Michael Eisenstadt is the Kahn Fellow and director of The Washington Institute's Military and Security Studies Program.
In 1989, following a costly eight-year war with Iraq, Iran initiated a major military build-up intended to rebuild, expand, and modernize its ravaged armed forces and thereby transform itself into a regional military power. Iran's quest for nuclear weapons, its naval build-up in the Persian Gulf, its efforts to undermine the Arab-Israeli peace process, and its support for radical Islamic movements throughout the Middle East raise disturbing questions about Tehran's intentions and the long-term implications of its efforts to bolster its military capabilities.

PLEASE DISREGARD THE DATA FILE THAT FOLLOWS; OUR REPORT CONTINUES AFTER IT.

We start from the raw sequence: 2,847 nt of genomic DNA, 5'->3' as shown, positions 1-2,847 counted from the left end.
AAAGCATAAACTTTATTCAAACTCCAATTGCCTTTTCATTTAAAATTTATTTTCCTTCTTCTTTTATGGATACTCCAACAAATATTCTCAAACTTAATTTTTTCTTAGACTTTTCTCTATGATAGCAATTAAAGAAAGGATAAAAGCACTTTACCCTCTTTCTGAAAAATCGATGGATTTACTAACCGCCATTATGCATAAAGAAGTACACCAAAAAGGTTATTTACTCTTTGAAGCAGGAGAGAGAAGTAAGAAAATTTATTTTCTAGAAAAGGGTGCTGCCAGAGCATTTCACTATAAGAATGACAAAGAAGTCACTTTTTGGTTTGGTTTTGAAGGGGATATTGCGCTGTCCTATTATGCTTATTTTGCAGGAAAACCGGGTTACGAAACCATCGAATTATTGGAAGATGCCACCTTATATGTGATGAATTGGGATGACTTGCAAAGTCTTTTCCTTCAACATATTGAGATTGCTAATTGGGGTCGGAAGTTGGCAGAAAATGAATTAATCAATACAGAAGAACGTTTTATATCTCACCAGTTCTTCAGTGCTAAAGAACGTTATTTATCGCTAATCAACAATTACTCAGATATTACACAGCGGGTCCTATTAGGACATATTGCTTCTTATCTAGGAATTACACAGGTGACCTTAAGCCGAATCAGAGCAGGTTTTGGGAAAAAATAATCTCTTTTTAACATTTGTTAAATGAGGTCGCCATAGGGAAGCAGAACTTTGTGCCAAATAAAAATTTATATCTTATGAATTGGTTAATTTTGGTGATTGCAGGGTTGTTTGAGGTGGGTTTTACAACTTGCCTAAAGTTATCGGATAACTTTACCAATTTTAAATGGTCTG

In this Policy Paper, the first in a three-volume study on Iran, Washington Institute’s military affairs fellow, Michael Eisenstadt, evaluates Iranian military developments since the end of the Gulf war. Through exhaustive research, he examines Tehran’s efforts to build its conventional and non-conventional arsenals as well as the impact of diminishing oil revenues on Tehran’s rearmament drive.